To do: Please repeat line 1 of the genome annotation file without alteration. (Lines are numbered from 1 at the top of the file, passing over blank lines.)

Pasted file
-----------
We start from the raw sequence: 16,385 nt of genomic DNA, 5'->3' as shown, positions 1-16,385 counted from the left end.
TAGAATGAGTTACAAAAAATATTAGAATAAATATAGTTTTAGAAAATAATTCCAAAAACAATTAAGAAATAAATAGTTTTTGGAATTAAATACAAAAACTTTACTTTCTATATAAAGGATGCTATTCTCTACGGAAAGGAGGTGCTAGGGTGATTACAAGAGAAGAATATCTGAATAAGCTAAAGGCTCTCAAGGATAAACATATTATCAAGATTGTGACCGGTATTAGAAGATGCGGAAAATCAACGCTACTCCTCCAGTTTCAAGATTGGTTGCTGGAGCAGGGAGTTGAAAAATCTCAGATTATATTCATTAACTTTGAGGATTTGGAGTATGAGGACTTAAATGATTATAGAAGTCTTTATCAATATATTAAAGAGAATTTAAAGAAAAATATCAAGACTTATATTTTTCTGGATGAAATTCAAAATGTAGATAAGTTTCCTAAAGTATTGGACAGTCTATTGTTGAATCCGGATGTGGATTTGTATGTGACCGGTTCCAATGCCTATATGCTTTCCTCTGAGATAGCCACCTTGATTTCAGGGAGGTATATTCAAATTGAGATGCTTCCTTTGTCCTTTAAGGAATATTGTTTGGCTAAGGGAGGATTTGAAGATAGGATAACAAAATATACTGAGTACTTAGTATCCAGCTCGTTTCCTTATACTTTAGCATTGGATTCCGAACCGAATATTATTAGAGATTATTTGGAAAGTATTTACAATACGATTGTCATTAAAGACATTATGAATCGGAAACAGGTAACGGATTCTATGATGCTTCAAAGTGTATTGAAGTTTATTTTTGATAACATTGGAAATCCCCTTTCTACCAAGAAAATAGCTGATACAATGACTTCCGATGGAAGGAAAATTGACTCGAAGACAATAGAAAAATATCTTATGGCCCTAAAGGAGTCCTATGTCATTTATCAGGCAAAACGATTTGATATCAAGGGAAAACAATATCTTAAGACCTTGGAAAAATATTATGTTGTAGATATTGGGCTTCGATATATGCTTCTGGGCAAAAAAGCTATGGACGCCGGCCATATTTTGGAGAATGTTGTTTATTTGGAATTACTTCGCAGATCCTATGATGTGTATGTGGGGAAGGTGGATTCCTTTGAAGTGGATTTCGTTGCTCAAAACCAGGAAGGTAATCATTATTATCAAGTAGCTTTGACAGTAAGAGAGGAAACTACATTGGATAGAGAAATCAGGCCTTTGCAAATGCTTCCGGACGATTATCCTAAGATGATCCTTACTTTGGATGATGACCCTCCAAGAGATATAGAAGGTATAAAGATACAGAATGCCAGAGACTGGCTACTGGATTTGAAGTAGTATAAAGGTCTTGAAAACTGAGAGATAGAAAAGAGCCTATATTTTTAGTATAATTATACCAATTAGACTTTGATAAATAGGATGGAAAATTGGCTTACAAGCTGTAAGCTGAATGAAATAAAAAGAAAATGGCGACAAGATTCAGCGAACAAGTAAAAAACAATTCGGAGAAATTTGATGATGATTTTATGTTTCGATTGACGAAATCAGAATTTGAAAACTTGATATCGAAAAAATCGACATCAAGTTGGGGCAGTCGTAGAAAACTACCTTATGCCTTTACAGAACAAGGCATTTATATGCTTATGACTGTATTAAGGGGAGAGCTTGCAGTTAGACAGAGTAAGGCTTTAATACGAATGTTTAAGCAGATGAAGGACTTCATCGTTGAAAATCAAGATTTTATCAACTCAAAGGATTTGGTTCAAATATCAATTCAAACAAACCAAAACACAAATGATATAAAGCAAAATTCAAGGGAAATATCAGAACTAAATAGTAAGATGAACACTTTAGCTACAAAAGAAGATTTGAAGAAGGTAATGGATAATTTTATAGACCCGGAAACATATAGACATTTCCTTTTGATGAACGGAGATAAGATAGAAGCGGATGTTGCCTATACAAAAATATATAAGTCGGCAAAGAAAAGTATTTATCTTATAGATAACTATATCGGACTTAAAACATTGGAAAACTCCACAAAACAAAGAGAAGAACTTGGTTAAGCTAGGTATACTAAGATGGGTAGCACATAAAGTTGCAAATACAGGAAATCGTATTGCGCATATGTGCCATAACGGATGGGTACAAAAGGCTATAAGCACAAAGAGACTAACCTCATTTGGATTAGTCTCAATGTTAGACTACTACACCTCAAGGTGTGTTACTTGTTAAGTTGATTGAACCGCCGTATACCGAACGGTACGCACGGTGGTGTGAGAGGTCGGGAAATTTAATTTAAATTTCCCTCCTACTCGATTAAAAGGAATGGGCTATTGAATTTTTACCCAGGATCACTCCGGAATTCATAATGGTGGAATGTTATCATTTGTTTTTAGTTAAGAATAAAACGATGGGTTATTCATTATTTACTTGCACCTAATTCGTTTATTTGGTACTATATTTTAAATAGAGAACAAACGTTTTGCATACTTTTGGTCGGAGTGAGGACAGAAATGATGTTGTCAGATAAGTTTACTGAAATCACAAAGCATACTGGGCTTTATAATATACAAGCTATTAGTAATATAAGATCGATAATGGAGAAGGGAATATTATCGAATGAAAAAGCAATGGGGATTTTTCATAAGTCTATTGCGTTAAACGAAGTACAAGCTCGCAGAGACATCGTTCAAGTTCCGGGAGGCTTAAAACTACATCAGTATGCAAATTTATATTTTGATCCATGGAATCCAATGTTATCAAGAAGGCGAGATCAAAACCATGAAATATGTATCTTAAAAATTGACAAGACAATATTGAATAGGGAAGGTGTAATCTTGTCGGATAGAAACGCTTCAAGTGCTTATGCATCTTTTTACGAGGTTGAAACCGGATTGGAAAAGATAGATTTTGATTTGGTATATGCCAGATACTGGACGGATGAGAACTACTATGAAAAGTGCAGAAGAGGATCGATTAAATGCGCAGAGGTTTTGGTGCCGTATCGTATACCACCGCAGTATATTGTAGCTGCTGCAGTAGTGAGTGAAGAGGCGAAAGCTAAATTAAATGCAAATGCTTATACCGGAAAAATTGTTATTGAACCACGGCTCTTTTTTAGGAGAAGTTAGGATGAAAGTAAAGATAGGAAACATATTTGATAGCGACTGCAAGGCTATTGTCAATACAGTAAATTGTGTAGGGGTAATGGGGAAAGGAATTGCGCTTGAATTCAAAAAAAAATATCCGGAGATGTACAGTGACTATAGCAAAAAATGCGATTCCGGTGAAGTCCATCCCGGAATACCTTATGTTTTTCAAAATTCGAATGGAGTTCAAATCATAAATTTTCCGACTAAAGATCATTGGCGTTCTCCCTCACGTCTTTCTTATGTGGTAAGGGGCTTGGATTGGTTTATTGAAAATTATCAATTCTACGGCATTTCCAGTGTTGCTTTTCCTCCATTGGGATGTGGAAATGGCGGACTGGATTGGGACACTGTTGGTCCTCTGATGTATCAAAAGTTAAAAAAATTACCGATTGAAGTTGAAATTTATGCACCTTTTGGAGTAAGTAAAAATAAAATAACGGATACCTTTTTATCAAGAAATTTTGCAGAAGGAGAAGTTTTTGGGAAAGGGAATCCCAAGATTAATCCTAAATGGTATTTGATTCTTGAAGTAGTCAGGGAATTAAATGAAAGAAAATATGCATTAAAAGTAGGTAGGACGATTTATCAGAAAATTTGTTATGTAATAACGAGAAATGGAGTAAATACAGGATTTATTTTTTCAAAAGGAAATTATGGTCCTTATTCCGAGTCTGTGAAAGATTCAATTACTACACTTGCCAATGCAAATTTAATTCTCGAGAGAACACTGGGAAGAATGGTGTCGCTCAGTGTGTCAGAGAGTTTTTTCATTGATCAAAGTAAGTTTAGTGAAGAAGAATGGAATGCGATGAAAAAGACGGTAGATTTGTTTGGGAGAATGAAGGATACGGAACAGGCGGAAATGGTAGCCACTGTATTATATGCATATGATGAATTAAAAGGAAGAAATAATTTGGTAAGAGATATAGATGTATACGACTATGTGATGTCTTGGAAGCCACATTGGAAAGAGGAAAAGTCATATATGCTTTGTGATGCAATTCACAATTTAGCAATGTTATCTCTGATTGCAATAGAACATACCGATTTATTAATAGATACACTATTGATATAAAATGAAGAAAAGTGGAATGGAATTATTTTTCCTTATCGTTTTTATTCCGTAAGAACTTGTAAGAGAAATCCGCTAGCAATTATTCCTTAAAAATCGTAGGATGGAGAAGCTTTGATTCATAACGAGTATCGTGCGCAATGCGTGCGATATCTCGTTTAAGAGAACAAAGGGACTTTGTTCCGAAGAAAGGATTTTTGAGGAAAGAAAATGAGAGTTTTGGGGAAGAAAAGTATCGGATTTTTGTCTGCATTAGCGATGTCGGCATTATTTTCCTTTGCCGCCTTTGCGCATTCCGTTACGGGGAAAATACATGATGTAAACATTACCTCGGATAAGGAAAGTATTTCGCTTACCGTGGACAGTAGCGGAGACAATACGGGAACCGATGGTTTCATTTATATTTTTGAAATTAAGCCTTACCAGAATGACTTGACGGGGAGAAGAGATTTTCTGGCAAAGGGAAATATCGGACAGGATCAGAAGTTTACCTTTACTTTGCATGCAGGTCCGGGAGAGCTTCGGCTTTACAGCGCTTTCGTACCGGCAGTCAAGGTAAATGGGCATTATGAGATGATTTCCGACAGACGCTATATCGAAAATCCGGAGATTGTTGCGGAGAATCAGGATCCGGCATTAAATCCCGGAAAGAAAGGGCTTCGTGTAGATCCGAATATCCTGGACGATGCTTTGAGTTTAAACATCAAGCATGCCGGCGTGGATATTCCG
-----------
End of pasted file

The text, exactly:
We start from the raw sequence: 16,385 nt of genomic DNA, 5'->3' as shown, positions 1-16,385 counted from the left end.